Bias Intimidation Verdict in the Ravi Trial

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6 Responses

  1. Ann Bartow says:

    Danielle, you referred to this as a “borderline case” in your NPR interview. Your post focuses on the the “bias intimidation” aspect of the case, but Ravi was also convicted of invasion of privacy, evidence tampering and witness tampering. Interviews with the jurors after the trial was over suggest that Ravi’s actions after the suicide to cover up what he did were pretty important. What would a “better” case look like to you?

  2. Jonathan Evans says:

    Surely the problem here is not one of application of the law but of its framing, and of the sentencing tariff attached to it. A gay man myself, I find this kind of hate crime legislation, with its ad hoc laundry list of victim attributes, highly questionable if not entirely objectionable. One’s gender, ethnicity, sexual orientation, etc. should not afford one uniquely ‘protected status’ but merely equal status, consideration and respect under existing law. Nomatter how well motivated, to insist otherwise is counter productive: it is patronising, divisive, engenders resentments and encourages the rush to hyperbole and demonisation so regrettably evident in the Ravi case. Still, the law being as it is, would this case be less problematic if the mandatory tariff were not so excessively punitive? Leaving aside the likely prejudicial effect of Clementi’s suicide in this case, would short or non custodial sentences for relatively minor infractions ameliorate the chilling effect Danielle foresees in her closing paragraph? I feel obliged to note that, as stated in the New Yorker article cited, the legal process was flexible enough to offer Ravi a second deal of 600 hours community service and no jail time which he (and/or his lawyer) declined on the grounds that he was innocent when, according to the letter of the law and the evidence at court, he clearly was not. But regardless: instead of using hate crime legislation to ramp up hysteria and inflict disproportionate punishment via the questionable (in this case at least) ascription of bias as motive, would it not be more reasonable to address all instances of harrassment, intimidation, abuse, assault, etc., regardless of at whom they are directed, through the firm, equitable and proprotionate application of preexisting law?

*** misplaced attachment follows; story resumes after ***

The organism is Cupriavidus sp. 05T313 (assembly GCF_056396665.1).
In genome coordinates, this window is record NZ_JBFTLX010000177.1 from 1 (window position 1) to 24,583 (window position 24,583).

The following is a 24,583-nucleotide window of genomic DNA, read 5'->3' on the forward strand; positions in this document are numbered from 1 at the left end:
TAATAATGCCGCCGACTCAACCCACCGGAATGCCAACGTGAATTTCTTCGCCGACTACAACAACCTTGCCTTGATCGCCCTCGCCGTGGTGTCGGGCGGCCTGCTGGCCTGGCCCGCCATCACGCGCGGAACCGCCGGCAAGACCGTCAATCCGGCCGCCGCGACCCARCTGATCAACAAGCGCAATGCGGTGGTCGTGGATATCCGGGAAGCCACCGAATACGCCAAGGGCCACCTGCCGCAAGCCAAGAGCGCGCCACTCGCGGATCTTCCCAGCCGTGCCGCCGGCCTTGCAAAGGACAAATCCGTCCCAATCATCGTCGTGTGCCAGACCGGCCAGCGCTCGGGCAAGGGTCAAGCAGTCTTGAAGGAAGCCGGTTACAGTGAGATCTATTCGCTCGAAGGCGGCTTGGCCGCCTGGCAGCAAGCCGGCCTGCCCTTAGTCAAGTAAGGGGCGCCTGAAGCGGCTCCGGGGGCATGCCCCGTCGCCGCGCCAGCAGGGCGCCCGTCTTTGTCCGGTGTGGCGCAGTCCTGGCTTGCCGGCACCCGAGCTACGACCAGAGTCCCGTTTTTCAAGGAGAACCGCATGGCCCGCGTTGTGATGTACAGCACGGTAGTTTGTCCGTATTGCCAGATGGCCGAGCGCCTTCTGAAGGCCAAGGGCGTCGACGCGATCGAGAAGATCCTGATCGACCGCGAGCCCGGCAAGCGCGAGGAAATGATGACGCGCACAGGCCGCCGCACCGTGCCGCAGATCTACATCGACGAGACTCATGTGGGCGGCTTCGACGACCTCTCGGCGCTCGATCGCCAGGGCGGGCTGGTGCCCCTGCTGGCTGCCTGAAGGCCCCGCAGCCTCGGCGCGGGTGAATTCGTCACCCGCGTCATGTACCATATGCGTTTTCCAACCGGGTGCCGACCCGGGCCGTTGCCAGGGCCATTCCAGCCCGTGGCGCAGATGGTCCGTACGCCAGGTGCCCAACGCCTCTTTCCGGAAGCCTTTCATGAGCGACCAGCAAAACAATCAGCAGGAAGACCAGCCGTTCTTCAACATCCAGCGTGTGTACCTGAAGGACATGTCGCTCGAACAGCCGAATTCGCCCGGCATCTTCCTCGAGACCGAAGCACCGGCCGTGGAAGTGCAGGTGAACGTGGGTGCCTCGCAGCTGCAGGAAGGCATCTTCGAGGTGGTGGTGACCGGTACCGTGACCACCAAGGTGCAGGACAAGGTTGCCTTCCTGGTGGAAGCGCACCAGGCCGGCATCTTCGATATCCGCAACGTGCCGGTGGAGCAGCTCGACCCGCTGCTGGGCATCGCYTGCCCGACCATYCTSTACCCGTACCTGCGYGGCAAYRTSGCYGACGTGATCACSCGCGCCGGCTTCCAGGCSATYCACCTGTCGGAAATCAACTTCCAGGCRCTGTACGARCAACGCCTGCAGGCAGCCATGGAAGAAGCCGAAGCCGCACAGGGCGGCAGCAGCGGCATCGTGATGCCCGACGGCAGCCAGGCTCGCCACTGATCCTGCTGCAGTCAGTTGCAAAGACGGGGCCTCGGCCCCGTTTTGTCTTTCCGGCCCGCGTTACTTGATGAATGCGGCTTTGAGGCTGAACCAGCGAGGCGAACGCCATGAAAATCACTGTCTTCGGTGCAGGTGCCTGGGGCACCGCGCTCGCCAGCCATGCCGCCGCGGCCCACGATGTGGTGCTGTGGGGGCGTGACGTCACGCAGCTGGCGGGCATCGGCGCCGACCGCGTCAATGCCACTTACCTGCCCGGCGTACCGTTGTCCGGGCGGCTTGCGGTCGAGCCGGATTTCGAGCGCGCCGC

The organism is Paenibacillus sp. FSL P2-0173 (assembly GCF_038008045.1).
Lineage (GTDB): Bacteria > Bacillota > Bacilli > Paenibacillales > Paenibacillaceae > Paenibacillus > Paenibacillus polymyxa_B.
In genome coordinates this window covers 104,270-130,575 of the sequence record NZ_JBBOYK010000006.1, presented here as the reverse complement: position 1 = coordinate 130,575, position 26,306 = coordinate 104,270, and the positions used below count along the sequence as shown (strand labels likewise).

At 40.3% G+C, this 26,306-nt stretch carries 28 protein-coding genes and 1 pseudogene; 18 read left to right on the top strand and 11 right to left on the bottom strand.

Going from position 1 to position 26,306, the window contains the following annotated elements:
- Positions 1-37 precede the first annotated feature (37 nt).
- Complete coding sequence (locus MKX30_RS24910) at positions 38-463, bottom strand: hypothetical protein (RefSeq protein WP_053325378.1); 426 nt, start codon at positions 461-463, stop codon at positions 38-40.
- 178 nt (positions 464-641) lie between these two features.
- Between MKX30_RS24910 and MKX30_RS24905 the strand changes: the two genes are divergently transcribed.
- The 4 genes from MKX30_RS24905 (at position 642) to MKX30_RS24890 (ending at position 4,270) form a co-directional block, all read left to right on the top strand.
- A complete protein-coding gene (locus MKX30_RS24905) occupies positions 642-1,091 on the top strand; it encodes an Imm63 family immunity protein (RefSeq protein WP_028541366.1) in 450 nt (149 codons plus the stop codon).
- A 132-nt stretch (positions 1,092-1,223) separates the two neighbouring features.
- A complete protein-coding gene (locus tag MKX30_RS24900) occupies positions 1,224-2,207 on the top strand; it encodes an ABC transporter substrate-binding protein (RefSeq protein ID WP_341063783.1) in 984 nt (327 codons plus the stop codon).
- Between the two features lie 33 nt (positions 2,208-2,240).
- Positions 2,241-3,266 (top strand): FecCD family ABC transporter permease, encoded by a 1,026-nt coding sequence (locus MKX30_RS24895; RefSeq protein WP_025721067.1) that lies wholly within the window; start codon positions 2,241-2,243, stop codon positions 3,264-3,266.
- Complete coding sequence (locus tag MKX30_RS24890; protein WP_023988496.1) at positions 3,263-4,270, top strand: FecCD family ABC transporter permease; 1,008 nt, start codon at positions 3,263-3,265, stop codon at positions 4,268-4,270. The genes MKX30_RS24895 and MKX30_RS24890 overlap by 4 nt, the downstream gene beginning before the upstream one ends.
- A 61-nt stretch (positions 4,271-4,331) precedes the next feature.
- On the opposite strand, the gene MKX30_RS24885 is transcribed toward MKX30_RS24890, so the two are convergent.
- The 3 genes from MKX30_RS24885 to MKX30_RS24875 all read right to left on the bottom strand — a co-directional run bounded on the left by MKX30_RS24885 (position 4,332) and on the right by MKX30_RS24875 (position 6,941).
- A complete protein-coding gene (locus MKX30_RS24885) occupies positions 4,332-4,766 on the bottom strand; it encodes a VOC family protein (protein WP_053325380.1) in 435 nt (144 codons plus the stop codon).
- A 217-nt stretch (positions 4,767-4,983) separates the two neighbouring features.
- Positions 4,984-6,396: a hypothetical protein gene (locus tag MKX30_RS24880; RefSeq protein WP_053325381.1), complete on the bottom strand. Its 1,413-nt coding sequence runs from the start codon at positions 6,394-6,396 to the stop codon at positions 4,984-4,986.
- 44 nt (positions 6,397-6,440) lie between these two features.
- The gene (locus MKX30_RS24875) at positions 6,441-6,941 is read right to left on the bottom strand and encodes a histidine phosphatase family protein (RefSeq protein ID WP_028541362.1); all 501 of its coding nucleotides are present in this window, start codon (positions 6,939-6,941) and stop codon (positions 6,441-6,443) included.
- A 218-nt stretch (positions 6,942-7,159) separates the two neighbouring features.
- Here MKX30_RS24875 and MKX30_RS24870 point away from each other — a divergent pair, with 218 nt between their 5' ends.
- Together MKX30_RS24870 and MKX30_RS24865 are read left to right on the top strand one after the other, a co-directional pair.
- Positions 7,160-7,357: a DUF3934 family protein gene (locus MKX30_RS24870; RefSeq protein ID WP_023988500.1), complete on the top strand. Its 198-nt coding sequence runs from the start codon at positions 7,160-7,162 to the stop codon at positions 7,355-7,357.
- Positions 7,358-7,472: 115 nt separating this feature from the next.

3. Ann Bartow says:

    Jonathan, can you tell me what the punishment is and why it is disproportionate? I am in China at present and my internet access is really sketchy. I haven’t been able to find anything about the actual sentencing happening.

    I am inclined to think the reason the criminal charges were brought in this case are more related to Tyler’s suicide than his sexual orientation. Only when a bullying victim commits suicide does anyone seem to take the bullying seriously, and even then the legal response tends to be pretty confusing, see e.g. the Lori Drew case.

  4. Heidi R. Anderson says:

    Yes, I see some backlash coming, especially if the result is spun as follows…A young man is going to be deported and/or jailed because he shared truthful information about what happened in his own home with a bunch of other people.

  5. Andrea Saren says:

    Dharun Ravi would have had to plead guilty to bias intimidation for that plea deal.

    All other invasion of privacy cases in New Jersey have been dealt with by pre trial intervention (PTI) and a fine or community service. Does that change anyone’s view of this? The ONLY way to get to a prison term is with the bias intimidation charges. Egregious cases of invasion of privacy get PTI. In this case, all that was seen was 2 seconds of seeing 2 men kissing fully clothed and the webcam was turned off. I would say that complied with the law.

    If Dharun Ravi had seen his very antisocial roommate buying a gun from the strange man Tyler brought to the room, would he be a hero? (Yes, Tyler Clementi was extremely antisocial. He did not talk to Dharun or anyone in the dorm; wore headphones all the time; did not make eye contact. And was revealed at trial to be obsessively reading Dharun’s twitter feed.)

  6. Andrea Saren says:

    The hindering and evidence tampering charges – The Supreme Court of NJ has to say something about these, too, as well as the constitutionality of the bias law.

    The hindering relates to deleting text and twitter messages — are we not allowed to delete them in New Jersey? Kids must delete a couple dozen text messages every day. The twitter message was a draft, deleted, then rewritten and posted shortly thereafter. All were before there was any police investigation.

    Moreover, how does it hinder anyone when they are all available from the service provider? They never disappear.

    The tampering was similar to this scenario: You and I are in a car; I am driving and I run a red light; I say to you, “It was yellow, wasn’t it?” This “tampering” was Dharun saying to the girl, “You told them it wasn’t deliberate, didn’t you?” (Or similar) Obviously, thats open to interpretation vis a vis whether Dharun thought it was deliberate that he saw Tyler and the man from the internet sex site kissing.

    Not to mention whether kissing fully clothed is “sexual contact” as the Invasion of Privacy law may require. The NJ Supreme Court threw out an Invasion of Privacy conviction about a decade ago for the very reason that it did not the letter of the law and that was an egregious case.